Aristotle defines metaphysics as the study of being as being. Although there has been considerable subsequent disagreement about the meaning of this definition, and even more disagreement about what the subject matter of metaphysics really is, most philosophers would agree that metaphysicians are interested in something very basic; as a contemporary metaphysician puts it, “Metaphysics, at the bottom, is about the fundamental structure of reality” (Sider 2011, p. 1). This term we look at one particular answer to this question, namely that things in the world, ultimately, consist of prime matter, substantial form(s), and some accidents – in other words, they are hylomorphic composites. While the main claims of this theory are decently clear, its details are murky. What do we mean by ‘matter’, exactly? How many substantial forms are there in a thing? What ontological status do accidents have, on this picture? How does it all apply to human beings? We will look at these and similar questions especially as they arose for the most elaborate Aristotelian accounts, that is, those developed in the Middle Ages, while also considering criticisms of the theory and some contemporary issues.
2022 Spring syllabus; course site
2019 Spring syllabus
2018 Spring syllabus
Assignments, 2023 Autumn
Class Schedule, 2023 Autumn
Week 1, 26-9: Introduction; The problem of change
- C.S. Lewis, “On the reading of old books”
- Parmenides, fragment VIII.
- (optional: Thomas Ainsworth, “Form vs. Matter” (from the SEP))
Week 2, 3-10: The starting point: Aristotle on change and the composite
- Aristotle, selections from Physics, Metaphysics, and De anima
- (optional: Mary Louise Gill, “Aristotle’s Metaphysics Reconsidered”, esp. sections 2–5)
Week 3, 10-10: Prime Matter: Stuff without extension?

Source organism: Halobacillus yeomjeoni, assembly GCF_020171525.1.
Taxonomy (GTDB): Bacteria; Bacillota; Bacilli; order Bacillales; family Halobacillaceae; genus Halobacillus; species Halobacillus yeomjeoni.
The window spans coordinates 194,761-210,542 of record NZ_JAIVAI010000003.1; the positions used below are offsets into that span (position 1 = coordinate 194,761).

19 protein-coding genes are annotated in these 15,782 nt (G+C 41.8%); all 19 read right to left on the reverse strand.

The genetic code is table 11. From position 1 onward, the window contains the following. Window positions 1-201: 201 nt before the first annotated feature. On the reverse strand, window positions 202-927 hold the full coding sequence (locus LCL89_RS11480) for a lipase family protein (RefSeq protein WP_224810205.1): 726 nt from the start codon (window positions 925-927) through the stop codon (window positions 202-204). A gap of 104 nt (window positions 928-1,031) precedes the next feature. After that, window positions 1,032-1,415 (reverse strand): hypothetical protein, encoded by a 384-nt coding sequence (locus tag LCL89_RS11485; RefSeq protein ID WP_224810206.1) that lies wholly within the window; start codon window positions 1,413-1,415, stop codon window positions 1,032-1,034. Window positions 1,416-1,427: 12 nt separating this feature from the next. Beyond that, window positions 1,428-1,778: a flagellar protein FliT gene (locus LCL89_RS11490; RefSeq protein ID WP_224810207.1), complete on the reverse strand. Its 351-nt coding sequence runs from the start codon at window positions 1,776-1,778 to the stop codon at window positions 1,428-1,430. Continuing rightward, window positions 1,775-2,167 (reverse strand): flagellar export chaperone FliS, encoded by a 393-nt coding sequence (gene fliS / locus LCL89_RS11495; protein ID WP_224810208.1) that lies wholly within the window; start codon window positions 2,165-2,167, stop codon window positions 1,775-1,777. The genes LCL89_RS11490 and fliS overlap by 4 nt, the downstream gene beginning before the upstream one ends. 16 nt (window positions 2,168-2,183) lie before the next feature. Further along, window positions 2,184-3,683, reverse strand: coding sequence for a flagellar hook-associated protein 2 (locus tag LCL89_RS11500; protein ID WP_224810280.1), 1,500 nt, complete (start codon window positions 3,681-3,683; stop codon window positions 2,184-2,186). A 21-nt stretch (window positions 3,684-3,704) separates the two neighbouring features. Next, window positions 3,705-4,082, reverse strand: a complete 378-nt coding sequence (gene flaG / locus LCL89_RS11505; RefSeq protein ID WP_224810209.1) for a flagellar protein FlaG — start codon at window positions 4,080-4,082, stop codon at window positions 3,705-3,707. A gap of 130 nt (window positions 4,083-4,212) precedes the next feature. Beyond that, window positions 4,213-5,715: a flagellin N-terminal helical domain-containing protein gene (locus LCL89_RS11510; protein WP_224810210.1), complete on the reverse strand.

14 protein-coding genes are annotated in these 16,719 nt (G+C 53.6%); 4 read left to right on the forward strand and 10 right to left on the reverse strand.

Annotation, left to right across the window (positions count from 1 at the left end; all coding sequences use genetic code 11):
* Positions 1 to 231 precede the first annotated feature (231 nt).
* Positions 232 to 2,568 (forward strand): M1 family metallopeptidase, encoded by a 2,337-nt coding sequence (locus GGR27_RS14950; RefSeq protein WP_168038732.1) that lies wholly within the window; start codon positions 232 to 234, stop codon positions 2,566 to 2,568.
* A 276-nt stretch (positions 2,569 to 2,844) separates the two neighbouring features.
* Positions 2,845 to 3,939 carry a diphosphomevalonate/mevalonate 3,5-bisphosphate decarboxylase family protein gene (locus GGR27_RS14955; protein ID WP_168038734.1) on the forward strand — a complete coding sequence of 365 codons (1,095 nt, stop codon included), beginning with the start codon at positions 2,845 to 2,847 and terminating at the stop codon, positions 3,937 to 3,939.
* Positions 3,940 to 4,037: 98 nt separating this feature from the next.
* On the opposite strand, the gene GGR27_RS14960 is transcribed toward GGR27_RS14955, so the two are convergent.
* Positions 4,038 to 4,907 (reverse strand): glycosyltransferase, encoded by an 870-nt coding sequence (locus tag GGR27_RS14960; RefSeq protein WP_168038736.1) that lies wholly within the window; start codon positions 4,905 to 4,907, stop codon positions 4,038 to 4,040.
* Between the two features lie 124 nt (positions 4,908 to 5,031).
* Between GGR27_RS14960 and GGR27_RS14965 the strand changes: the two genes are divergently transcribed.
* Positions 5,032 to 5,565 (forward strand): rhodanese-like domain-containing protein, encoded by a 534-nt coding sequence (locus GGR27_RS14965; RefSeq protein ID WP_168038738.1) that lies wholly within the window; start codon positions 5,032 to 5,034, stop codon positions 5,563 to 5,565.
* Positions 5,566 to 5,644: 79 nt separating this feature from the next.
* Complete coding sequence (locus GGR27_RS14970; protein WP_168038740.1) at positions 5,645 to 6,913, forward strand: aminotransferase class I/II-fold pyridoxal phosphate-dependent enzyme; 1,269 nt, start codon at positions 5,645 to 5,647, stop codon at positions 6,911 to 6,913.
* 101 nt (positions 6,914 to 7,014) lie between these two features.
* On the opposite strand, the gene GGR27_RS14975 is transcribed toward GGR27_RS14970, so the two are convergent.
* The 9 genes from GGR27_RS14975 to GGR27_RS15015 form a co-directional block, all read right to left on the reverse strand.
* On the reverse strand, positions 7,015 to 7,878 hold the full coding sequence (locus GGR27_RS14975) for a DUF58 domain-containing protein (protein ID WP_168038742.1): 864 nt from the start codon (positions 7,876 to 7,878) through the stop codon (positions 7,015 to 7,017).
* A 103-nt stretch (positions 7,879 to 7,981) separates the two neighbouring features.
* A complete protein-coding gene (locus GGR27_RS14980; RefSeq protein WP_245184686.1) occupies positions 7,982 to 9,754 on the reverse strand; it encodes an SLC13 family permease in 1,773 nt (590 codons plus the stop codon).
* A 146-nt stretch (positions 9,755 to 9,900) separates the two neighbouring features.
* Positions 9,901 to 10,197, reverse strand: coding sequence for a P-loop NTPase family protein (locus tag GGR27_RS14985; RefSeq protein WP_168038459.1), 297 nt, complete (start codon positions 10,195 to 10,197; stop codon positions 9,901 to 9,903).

- Francisco Suárez, Metaphysical Disputations XIII.5
- (optional: Robert Pasnau, Metaphysical Themes 1274–1650, ch. 3.)
Week 4, 17-10: Substantial Form: How many?
- Thomas Aquinas, “On the mixture of elements”
- William of Ockham, Quodlibet II.11
- (optional: Rega Wood & Michael Weisberg, “Interpreting Aristotle on Mixture”)
Week 5, 24-10: NO CLASS
31-10 : Reading week (no class)
Week 6, 7-11: Accidents: Real or not?
- Duns Scotus, Reportatio, IV.12.1
- (optional: Giorgio Pini, “John Duns Scotus on Homeless Accidents”)
Week 7, 14-11: Application: Body and soul
- Thomas Aquinas, Quaestiones de anima, sel.
- (optional: Robert Pasnau, Aquinas on Human Nature, esp. chs. 2 & 12)
Week 8, 21-11: Hylomorphic composites – but everything?
- Peter Auriol, selected questions form his Sentences commentary
- (optional: Zita Toth, “Heavenly Stuff”)
Week 9, 28-11: Criticism and alternatives: The early days
- Gregory of Nyssa, In Hexaemeron, sel.
- Nicholas of Autrecourt, The Universal Treatise, sel.
- (optional: Richard Sorabji, “Bodies as Bundles of Properties”)
- (optional: Christophe Grellard, “Nicholas of Autrecourt’s Atomistic Physics”)
Week 10, 5-12: Criticism and alternatives: After the Scientific Revolution
- René Descartes, The World (Threatise on Light), ch. 6
- John Locke, Essay, II.23
- Gottfried Wilhelm Leibniz, Discourse on Metaphysics, X–XII
- (optional: Roger Ariew & Marjorie Grene, “The Cartesian Destiny of Form and Matter”)
- (optional: Daniel Garber, Leibniz, ch. 2)
Catch up, 12-12: Contemporary revival
- Karen Bennett, “Koslicki on Formal Proper Parts”